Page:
Accidental Deliberations: Tuesday Morning Links

This and that for your Tuesday reading. – Livio Di Matteo discusses the wasted opportunity to improve Canada’s health care system through concerted national investments. And Ryan Meili asks who will provide future direction now that the Cons have scrapped the Health Council of Canada: Now we see the federal government making a bad situation ...

Accidental Deliberations: Saturday Morning Links

Assorted content for your weekend reading. – Justin Fox questions whether traditional studies tracking the distribution of wealth by quintiles do much good when the most obvious economic faultline is between the (give or take) 1% and everybody else: Something really dramatic is going on up there in the top 5%, the top 1%, the ...

OPSEU Diablogue: Is CFIB willing to shoulder health costs resulting from prescription for more inequality?

At a time when the Canadian Federation of Independent Business (CFIB) is advocating an end to “defined benefit” (DB) pensions, the latest retirement index suggests that the alternate “defined contribution” (DC) pensions are struggling and will not produce the kind … Continue reading →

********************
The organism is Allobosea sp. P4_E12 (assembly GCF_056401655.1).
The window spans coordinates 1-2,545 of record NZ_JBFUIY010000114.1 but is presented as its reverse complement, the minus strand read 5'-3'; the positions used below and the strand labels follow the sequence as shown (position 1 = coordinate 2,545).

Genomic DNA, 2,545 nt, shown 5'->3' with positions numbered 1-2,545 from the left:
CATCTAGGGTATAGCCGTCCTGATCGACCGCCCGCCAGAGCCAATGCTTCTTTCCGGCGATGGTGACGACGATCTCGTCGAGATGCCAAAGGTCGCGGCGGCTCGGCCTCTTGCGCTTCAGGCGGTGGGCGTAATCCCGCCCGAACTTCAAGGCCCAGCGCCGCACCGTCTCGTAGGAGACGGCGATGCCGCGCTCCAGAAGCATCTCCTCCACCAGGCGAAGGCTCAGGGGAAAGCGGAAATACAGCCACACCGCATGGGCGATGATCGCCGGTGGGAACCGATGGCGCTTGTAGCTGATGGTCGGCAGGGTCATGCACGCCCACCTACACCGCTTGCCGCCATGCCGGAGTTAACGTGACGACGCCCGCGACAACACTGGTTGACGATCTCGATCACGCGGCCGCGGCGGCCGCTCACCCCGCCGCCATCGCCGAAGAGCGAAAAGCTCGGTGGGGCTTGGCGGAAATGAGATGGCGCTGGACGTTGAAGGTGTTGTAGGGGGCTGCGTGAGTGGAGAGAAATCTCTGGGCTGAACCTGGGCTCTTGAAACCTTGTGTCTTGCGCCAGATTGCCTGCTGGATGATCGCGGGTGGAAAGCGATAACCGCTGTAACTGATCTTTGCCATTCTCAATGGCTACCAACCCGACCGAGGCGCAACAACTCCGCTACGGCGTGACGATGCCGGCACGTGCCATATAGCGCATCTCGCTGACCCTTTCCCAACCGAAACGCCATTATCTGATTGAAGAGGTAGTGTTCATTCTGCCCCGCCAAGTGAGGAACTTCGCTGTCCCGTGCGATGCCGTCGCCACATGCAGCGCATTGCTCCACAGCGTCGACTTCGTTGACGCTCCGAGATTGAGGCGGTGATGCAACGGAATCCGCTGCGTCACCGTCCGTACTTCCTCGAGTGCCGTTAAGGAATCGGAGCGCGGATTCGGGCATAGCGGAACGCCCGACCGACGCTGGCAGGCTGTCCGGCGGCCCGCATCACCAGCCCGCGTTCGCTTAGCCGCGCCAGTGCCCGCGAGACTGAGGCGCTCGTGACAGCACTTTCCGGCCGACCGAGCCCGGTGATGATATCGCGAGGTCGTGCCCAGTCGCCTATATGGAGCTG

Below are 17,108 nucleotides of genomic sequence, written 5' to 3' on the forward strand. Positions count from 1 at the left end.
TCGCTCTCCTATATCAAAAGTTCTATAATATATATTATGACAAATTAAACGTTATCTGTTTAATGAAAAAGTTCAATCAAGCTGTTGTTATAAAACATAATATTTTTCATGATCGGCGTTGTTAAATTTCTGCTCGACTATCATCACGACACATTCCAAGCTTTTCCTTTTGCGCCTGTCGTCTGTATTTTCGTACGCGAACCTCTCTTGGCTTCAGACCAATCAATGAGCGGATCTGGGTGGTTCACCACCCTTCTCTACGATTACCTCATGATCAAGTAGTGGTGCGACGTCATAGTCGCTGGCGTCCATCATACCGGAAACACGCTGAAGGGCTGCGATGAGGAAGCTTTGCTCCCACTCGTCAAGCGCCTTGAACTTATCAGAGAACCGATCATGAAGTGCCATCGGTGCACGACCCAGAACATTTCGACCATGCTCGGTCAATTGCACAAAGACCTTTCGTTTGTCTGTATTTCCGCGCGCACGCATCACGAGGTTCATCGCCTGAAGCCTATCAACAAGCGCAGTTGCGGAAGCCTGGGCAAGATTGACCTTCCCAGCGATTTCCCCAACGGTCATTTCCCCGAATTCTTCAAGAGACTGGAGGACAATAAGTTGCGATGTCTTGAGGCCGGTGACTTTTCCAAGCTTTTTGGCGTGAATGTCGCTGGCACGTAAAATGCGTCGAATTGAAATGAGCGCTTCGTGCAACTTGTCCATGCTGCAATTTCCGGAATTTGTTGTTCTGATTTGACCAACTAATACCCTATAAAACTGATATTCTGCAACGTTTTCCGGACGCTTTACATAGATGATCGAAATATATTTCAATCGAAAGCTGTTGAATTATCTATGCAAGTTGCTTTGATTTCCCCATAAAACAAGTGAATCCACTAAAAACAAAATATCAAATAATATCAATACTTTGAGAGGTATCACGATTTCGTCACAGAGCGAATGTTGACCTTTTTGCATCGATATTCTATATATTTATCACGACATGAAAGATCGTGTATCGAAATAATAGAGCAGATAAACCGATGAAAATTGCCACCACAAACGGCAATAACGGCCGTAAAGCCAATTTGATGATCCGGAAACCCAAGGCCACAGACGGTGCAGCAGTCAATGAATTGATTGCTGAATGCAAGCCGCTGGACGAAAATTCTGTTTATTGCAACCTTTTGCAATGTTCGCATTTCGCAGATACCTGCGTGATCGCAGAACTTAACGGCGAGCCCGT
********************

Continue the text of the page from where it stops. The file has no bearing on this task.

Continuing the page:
The Progressive Economics Forum: The CFIB’s Municipal Manipulations

After analyzing “research reports” issued by the Fraser Institute or the Canadian Federation of Independent Business (CFIB), I usually end up shaking my head in disbelief. Do they really need to so grossly distort and manipulate the statistics to make their arguments? The answer is invariably “yes”.  That’s because the underlying facts are often so ...

David Climenhaga's Alberta Diary: Where there’s smoke, there’s fire: Danielle Smith and Big Tobacco

What is it with right-wing politicians and tobacco, anyway? Below: Don’t worry, she won’t have to pay higher taxes for that cigarette. The leaders of all Alberta parties but one seem committed to ending smoking by young Albertans. The sole holdout? It’s the Wildrose Party, led by former Fraser Institute apparatchik Danielle Smith, of course. ...